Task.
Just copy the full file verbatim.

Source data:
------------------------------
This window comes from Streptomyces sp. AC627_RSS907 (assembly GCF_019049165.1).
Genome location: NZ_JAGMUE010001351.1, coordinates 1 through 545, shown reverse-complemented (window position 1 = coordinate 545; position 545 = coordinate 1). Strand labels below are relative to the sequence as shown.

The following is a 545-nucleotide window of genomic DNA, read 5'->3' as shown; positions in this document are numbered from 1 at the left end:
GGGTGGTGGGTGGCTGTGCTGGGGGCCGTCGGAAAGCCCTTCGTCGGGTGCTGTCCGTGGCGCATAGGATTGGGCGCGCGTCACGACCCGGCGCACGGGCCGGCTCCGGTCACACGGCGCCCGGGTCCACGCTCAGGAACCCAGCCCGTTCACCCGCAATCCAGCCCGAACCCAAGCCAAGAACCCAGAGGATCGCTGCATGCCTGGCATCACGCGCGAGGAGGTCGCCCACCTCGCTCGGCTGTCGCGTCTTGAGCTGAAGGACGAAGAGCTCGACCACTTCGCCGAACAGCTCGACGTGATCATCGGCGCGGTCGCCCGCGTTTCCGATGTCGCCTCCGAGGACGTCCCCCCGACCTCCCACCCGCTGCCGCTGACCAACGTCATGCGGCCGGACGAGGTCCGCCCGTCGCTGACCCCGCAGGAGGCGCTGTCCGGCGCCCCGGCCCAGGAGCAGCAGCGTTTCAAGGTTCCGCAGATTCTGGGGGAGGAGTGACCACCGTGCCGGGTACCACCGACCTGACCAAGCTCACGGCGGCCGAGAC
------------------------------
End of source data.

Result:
This window comes from Streptomyces sp. AC627_RSS907 (assembly GCF_019049165.1).
Genome location: NZ_JAGMUE010001351.1, coordinates 1 through 545, shown reverse-complemented (window position 1 = coordinate 545; position 545 = coordinate 1). Strand labels below are relative to the sequence as shown.

The following is a 545-nucleotide window of genomic DNA, read 5'->3' as shown; positions in this document are numbered from 1 at the left end:
GGGTGGTGGGTGGCTGTGCTGGGGGCCGTCGGAAAGCCCTTCGTCGGGTGCTGTCCGTGGCGCATAGGATTGGGCGCGCGTCACGACCCGGCGCACGGGCCGGCTCCGGTCACACGGCGCCCGGGTCCACGCTCAGGAACCCAGCCCGTTCACCCGCAATCCAGCCCGAACCCAAGCCAAGAACCCAGAGGATCGCTGCATGCCTGGCATCACGCGCGAGGAGGTCGCCCACCTCGCTCGGCTGTCGCGTCTTGAGCTGAAGGACGAAGAGCTCGACCACTTCGCCGAACAGCTCGACGTGATCATCGGCGCGGTCGCCCGCGTTTCCGATGTCGCCTCCGAGGACGTCCCCCCGACCTCCCACCCGCTGCCGCTGACCAACGTCATGCGGCCGGACGAGGTCCGCCCGTCGCTGACCCCGCAGGAGGCGCTGTCCGGCGCCCCGGCCCAGGAGCAGCAGCGTTTCAAGGTTCCGCAGATTCTGGGGGAGGAGTGACCACCGTGCCGGGTACCACCGACCTGACCAAGCTCACGGCGGCCGAGAC